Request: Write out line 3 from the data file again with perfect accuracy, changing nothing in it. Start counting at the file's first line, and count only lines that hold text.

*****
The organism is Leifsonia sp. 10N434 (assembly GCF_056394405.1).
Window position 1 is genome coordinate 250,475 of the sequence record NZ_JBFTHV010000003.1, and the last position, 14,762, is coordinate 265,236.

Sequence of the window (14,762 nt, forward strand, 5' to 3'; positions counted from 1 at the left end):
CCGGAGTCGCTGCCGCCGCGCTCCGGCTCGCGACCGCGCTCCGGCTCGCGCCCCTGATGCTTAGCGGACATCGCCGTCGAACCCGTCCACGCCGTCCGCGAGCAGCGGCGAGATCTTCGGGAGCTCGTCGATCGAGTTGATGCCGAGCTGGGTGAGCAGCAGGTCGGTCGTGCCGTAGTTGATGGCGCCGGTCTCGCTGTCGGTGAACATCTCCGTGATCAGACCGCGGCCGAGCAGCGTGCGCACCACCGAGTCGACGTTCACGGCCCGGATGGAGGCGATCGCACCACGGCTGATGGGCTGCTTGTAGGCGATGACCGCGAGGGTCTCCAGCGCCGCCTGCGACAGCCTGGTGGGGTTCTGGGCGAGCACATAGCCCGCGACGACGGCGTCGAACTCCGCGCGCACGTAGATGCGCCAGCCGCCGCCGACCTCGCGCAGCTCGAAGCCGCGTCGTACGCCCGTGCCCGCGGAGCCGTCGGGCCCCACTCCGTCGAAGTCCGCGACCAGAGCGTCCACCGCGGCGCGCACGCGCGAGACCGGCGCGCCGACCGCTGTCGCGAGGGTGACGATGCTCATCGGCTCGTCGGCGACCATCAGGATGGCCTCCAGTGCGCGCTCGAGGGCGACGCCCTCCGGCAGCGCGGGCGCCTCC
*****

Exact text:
Sequence of the window (14,762 nt, forward strand, 5' to 3'; positions counted from 1 at the left end):